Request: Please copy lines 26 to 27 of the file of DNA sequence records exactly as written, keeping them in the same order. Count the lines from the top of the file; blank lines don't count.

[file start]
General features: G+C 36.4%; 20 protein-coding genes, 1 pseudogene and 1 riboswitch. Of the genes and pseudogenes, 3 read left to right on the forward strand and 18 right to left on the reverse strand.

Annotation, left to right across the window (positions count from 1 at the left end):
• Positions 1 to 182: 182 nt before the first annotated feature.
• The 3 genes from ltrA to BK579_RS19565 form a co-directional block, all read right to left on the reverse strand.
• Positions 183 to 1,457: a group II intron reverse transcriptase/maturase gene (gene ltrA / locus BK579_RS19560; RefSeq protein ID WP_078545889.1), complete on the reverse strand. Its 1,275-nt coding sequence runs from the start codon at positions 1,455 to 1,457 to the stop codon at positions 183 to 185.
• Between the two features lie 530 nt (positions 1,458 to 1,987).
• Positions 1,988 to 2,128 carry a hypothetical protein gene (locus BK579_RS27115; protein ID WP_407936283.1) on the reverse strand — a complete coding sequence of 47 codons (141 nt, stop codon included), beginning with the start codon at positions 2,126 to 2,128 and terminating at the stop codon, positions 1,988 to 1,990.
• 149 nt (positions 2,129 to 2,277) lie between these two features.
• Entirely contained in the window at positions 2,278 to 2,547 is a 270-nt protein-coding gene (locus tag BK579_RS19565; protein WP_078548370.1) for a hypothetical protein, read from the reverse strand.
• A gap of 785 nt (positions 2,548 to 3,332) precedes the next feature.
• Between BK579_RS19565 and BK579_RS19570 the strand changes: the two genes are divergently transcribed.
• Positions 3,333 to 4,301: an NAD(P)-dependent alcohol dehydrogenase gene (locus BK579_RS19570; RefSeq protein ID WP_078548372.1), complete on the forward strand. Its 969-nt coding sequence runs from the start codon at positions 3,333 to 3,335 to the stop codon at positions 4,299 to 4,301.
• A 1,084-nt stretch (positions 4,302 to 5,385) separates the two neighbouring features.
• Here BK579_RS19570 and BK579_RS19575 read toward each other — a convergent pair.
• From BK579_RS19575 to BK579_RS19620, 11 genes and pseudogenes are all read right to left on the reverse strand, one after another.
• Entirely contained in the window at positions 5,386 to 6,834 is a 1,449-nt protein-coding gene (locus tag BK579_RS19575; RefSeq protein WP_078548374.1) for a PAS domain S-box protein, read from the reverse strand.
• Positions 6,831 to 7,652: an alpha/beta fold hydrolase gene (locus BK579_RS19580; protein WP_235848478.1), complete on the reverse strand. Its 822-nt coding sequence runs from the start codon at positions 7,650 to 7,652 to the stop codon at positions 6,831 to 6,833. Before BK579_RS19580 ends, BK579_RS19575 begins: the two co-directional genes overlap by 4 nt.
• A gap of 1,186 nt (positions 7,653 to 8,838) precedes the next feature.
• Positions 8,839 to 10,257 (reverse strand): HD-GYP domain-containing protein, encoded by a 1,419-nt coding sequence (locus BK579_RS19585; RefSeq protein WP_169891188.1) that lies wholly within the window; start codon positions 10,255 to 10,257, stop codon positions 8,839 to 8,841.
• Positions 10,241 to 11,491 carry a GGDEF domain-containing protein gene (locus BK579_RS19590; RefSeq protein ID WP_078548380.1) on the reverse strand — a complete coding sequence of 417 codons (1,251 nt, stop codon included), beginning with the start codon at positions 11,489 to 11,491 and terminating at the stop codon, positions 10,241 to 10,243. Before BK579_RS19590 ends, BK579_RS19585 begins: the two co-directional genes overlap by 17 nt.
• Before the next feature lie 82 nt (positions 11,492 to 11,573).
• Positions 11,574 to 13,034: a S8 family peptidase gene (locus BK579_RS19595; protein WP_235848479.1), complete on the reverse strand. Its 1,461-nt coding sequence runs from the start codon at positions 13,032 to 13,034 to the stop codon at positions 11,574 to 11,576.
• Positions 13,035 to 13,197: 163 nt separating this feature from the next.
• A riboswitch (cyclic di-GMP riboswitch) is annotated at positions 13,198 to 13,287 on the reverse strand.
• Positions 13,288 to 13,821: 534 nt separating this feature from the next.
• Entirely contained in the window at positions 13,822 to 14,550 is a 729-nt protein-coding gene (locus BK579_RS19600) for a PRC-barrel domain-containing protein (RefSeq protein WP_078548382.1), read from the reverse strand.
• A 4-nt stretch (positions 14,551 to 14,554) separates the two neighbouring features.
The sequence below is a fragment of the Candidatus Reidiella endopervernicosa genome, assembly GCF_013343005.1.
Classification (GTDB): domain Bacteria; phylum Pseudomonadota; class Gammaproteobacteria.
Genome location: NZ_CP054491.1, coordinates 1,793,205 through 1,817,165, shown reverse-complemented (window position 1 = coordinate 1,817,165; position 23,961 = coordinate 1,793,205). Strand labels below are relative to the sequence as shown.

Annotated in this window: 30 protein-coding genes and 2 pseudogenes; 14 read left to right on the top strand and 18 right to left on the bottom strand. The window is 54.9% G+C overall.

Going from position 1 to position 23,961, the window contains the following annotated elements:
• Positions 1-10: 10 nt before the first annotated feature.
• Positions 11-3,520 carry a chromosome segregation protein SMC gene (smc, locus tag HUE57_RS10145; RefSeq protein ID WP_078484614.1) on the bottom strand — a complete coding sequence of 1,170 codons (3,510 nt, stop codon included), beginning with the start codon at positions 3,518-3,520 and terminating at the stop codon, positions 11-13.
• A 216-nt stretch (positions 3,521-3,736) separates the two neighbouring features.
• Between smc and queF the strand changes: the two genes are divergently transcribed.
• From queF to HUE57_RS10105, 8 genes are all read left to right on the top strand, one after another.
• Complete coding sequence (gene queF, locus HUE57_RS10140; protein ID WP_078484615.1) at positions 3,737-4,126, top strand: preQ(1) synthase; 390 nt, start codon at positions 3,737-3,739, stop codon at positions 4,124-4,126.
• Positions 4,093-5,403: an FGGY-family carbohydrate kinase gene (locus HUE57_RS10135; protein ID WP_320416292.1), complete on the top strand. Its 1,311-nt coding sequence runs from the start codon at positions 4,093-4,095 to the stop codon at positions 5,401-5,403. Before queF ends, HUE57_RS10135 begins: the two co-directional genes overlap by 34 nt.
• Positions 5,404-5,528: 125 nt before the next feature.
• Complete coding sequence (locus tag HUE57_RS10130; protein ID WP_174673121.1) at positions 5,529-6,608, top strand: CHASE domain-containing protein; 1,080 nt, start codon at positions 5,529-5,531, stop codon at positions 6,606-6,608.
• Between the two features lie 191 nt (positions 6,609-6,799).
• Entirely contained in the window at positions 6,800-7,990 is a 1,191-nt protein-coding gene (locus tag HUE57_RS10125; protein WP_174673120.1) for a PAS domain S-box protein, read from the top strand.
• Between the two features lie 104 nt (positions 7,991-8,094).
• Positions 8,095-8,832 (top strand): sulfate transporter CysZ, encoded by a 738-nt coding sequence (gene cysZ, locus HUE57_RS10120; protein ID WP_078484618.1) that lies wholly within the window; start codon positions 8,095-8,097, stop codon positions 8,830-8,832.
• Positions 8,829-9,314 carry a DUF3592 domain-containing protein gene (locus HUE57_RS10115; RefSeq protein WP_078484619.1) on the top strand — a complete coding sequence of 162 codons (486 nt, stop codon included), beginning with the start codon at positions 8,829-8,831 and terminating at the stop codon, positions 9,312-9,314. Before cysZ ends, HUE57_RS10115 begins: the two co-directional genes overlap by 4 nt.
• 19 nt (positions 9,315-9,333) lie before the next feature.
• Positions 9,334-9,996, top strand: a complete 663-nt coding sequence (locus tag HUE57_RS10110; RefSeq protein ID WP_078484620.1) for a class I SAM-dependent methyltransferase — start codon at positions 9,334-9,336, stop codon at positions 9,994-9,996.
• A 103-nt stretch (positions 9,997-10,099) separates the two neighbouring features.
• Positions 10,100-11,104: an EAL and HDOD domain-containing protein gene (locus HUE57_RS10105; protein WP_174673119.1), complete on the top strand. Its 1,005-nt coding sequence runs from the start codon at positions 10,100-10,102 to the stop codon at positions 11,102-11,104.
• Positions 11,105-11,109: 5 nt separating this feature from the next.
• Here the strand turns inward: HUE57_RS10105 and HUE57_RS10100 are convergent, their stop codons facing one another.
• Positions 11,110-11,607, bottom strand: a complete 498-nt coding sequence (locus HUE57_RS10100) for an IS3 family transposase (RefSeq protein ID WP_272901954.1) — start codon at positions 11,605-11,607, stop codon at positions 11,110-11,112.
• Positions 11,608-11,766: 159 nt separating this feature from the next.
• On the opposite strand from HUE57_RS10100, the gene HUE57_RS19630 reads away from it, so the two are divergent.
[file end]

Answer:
• Entirely contained in the window at positions 13,822 to 14,550 is a 729-nt protein-coding gene (locus BK579_RS19600) for a PRC-barrel domain-containing protein (RefSeq protein WP_078548382.1), read from the reverse strand.
• A 4-nt stretch (positions 14,551 to 14,554) separates the two neighbouring features.